Datsyuk and Lidstrom lead the team in power-play points, with 21 and 16, respectively. But Babcock and players believe they have enough skill and depth to at least compensate somewhat.
“Our power play hasn’t been very good,’’ Babcock said. “I think when you’re in a stretch like we are with players out, your power play has to be good because you’re offensively more challenged.’‘
Even Babcock believes that the team’s issues stem in no small part from flat-footedness in the neutral zone:
“We thought our entries have been real good, they weren’t (Tuesday), and yet we think we can shoot the puck more,’’ Babcock said. “But (Tuesday) we never had a chance to shoot the puck more, we weren’t in their zone. We’re just not getting in. So the bottom line is we got to get better on it. We got a couple of days to look at it (before hosting the Los Angeles Kings Friday). It doesn’t have to score all the time, but it’s got to get momentum for your team.’‘
Put bluntly, I think that Jeff Blashill might have to pull a literal rabbit out of his hat to turn the power play around, but that won’t stop the Wings from trying. Here’s hoping the players don’t tune their coaches out.
Over 100 comments hitting my email inbox indicated that there was more than passionate disagreement going on in the comments sections of the Kronwall-hits-Voracek and Kronwall’s-not-suspended entries, so something tells me that you probably feel that it’s been talked to death…But a story popped up overnight which is worth mentioning.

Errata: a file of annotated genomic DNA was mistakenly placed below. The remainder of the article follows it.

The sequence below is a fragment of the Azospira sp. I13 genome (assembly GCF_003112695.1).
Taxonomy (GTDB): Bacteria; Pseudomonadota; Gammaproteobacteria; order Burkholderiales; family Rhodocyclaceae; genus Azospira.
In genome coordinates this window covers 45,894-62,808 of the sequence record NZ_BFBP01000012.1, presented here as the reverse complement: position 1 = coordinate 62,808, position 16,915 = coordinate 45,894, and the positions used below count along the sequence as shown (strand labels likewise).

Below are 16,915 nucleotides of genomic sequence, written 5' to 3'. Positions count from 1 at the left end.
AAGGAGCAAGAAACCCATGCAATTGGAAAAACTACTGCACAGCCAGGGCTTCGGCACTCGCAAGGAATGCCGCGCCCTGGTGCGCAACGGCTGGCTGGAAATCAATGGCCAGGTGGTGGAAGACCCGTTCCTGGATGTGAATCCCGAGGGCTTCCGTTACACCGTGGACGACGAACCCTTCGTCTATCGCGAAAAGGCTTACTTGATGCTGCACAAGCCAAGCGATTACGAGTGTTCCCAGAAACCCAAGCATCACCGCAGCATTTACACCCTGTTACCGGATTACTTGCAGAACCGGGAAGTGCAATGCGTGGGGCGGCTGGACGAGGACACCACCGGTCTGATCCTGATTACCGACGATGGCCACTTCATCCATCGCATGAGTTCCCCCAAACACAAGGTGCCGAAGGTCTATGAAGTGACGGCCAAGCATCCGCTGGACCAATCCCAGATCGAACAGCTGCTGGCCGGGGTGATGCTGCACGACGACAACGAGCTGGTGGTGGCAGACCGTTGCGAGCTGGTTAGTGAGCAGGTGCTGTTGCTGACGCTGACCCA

The Delaware County Times’ Rob Parent spoke to several Flyers about the incident—as well as Jaromir Jagr about his aborted attempt to lay out Valtteri Filppula, which caused Jagr to leave the game with some sort of hip injury:
“[Kronwall] probably let Jake think that he was not going to pressure him, then he goes and finishes his hit,” Max Talbot said. “The head was probably the first point of contact, but after that he hits the whole body. So, it’s tough. It happens fast but it’s obviously never fun to see guys go down.”
“I had my head down,” Voracek said. “I have to be aware that Kronwall is standing on the blue line. I looked up and he was standing on the blue line, then I started focusing on the puck … he’s very good at it. I was kind of naïve. I thought he was going to back up.”
“[Kronwall] kind of faked that he was going to move back,” Jagr said. “When Jake put his head down, (Kronwall) just had him.”
“I think it’s hockey,” Jagr said, “and if you take those hits away, it’s basketball. Before, there were a lot more hits like that. I got hit many times like that; it’s part of the game. Probably some people think, oh, we have to take it out (of the game). You just have to be careful.”
“It was a tough hit to take,” Voracek said, “but I think it was a clean hit. It was my bad.”
As for Jagr’s injury?
Jagr almost found himself in a bad spot during the game. On a play in which Braydon Coburn hit Detroit’s Valtteri Filppula, the Red Wings forward fell into Jagr – who had his skate locked and loaded with his knee in a vulnerable spot. But Jagr said he moved the leg just in time, though with an awkward twist of the hip. He might have strained the hip or knee, and was kept out of the rest of the game. But it could have been a lot worse.
“If I wouldn’t have moved my leg I think it would have blown my knee out,” Jagr said. “I have to wait to see … I’ll try to skate (this morning), I guess. It was more my knee and hip, but I was lucky I moved my knee away. It was the last second.”